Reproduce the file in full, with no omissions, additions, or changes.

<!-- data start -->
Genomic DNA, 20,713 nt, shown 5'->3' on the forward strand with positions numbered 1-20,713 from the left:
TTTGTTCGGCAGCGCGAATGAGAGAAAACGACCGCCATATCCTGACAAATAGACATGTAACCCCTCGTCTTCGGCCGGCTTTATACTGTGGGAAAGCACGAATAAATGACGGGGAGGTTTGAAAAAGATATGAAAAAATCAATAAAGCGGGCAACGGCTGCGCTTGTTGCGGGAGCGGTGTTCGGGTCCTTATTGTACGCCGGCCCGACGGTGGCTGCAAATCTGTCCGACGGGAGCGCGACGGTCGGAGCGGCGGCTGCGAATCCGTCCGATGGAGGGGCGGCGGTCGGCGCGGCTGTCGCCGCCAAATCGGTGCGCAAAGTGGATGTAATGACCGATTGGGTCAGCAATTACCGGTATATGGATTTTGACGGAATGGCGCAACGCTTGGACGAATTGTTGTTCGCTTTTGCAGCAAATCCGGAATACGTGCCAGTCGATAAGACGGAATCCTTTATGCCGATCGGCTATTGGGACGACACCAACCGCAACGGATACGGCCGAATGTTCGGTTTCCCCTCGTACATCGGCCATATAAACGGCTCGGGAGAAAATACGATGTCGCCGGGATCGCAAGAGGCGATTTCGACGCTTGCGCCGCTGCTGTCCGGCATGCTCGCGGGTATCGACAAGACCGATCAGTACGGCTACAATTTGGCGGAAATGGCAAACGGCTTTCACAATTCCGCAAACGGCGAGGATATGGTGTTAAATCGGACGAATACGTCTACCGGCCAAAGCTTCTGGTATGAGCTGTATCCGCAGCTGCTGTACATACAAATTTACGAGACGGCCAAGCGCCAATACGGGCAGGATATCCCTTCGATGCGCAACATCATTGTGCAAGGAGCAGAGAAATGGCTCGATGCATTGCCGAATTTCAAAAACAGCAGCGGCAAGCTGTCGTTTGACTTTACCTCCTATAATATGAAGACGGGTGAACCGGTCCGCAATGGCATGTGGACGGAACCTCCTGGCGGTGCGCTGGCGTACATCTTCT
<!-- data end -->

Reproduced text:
Genomic DNA, 20,713 nt, shown 5'->3' on the forward strand with positions numbered 1-20,713 from the left:
TTTGTTCGGCAGCGCGAATGAGAGAAAACGACCGCCATATCCTGACAAATAGACATGTAACCCCTCGTCTTCGGCCGGCTTTATACTGTGGGAAAGCACGAATAAATGACGGGGAGGTTTGAAAAAGATATGAAAAAATCAATAAAGCGGGCAACGGCTGCGCTTGTTGCGGGAGCGGTGTTCGGGTCCTTATTGTACGCCGGCCCGACGGTGGCTGCAAATCTGTCCGACGGGAGCGCGACGGTCGGAGCGGCGGCTGCGAATCCGTCCGATGGAGGGGCGGCGGTCGGCGCGGCTGTCGCCGCCAAATCGGTGCGCAAAGTGGATGTAATGACCGATTGGGTCAGCAATTACCGGTATATGGATTTTGACGGAATGGCGCAACGCTTGGACGAATTGTTGTTCGCTTTTGCAGCAAATCCGGAATACGTGCCAGTCGATAAGACGGAATCCTTTATGCCGATCGGCTATTGGGACGACACCAACCGCAACGGATACGGCCGAATGTTCGGTTTCCCCTCGTACATCGGCCATATAAACGGCTCGGGAGAAAATACGATGTCGCCGGGATCGCAAGAGGCGATTTCGACGCTTGCGCCGCTGCTGTCCGGCATGCTCGCGGGTATCGACAAGACCGATCAGTACGGCTACAATTTGGCGGAAATGGCAAACGGCTTTCACAATTCCGCAAACGGCGAGGATATGGTGTTAAATCGGACGAATACGTCTACCGGCCAAAGCTTCTGGTATGAGCTGTATCCGCAGCTGCTGTACATACAAATTTACGAGACGGCCAAGCGCCAATACGGGCAGGATATCCCTTCGATGCGCAACATCATTGTGCAAGGAGCAGAGAAATGGCTCGATGCATTGCCGAATTTCAAAAACAGCAGCGGCAAGCTGTCGTTTGACTTTACCTCCTATAATATGAAGACGGGTGAACCGGTCCGCAATGGCATGTGGACGGAACCTCCTGGCGGTGCGCTGGCGTACATCTTCT